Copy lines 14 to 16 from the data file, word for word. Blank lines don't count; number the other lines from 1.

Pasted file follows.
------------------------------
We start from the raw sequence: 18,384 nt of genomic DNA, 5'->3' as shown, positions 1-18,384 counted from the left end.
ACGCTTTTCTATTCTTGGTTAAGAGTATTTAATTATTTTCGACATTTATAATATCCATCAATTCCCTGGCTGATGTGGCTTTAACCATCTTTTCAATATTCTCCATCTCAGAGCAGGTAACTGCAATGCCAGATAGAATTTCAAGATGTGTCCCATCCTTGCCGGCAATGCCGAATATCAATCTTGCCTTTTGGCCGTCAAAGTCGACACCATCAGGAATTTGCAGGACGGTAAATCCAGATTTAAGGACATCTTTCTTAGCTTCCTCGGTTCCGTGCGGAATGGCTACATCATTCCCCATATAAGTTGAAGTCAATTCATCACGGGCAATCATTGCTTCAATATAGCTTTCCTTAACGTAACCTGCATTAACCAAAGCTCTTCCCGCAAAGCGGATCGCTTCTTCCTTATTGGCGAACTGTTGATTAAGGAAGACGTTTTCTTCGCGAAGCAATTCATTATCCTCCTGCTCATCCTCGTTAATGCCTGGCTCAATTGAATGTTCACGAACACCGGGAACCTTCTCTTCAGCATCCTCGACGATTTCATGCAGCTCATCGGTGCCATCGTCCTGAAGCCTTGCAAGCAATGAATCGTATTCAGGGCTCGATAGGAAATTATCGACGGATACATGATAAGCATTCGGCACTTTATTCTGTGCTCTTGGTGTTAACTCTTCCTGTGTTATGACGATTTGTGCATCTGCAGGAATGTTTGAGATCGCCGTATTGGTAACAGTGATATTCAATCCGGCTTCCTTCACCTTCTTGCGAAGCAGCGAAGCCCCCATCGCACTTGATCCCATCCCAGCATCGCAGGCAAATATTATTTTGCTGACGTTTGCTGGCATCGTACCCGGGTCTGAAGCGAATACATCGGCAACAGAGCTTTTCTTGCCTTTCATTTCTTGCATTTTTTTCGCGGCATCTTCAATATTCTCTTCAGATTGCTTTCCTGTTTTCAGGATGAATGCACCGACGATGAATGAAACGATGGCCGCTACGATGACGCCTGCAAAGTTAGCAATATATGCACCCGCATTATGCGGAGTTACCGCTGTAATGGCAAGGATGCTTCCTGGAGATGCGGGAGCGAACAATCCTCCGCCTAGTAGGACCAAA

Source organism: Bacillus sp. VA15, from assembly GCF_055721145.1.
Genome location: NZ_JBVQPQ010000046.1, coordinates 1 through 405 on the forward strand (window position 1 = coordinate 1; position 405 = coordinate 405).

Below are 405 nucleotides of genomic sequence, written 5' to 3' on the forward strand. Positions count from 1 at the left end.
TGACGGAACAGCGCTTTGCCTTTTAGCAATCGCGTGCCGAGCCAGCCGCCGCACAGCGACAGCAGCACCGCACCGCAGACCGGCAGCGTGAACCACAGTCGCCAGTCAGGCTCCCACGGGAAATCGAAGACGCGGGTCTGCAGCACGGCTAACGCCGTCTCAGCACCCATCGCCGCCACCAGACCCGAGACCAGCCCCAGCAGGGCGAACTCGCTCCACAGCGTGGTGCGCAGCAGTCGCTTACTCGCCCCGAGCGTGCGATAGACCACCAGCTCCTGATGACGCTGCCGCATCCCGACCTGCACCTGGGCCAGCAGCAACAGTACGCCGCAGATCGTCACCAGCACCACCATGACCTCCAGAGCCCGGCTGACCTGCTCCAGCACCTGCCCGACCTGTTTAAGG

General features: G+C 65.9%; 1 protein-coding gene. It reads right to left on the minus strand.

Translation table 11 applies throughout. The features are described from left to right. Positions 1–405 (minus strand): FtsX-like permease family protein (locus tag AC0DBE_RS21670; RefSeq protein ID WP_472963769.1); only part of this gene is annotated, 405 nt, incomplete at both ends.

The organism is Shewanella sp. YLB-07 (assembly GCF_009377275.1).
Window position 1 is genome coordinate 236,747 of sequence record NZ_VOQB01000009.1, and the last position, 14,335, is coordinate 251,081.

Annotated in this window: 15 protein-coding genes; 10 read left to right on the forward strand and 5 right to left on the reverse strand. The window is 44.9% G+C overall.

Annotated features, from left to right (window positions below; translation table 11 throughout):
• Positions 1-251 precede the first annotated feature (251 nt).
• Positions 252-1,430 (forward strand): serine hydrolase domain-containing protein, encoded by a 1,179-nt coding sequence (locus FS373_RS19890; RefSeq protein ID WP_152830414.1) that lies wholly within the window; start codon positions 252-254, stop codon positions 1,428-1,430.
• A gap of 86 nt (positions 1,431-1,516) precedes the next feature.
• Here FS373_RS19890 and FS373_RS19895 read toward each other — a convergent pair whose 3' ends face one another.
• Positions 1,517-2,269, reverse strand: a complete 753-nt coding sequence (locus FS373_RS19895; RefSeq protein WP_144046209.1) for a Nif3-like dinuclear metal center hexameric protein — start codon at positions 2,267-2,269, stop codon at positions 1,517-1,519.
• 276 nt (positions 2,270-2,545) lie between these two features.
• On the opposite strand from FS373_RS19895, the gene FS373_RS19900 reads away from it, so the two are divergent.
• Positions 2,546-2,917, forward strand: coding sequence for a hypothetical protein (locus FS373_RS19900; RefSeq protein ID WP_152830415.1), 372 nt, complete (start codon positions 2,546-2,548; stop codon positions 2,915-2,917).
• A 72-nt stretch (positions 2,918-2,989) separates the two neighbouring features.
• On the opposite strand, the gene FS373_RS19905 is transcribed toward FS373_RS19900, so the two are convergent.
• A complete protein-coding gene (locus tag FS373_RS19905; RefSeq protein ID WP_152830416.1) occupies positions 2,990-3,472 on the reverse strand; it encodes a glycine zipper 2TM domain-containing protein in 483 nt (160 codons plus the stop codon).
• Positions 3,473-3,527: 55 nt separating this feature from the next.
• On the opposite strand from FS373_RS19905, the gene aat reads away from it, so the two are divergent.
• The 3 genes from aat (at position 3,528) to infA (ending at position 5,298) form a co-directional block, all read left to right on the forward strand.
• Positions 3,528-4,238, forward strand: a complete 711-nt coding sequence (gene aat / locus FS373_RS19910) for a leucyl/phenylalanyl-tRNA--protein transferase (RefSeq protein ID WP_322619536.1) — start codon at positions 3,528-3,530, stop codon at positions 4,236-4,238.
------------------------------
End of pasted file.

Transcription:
• Positions 252-1,430 (forward strand): serine hydrolase domain-containing protein, encoded by a 1,179-nt coding sequence (locus FS373_RS19890; RefSeq protein ID WP_152830414.1) that lies wholly within the window; start codon positions 252-254, stop codon positions 1,428-1,430.
• A gap of 86 nt (positions 1,431-1,516) precedes the next feature.
• Here FS373_RS19890 and FS373_RS19895 read toward each other — a convergent pair whose 3' ends face one another.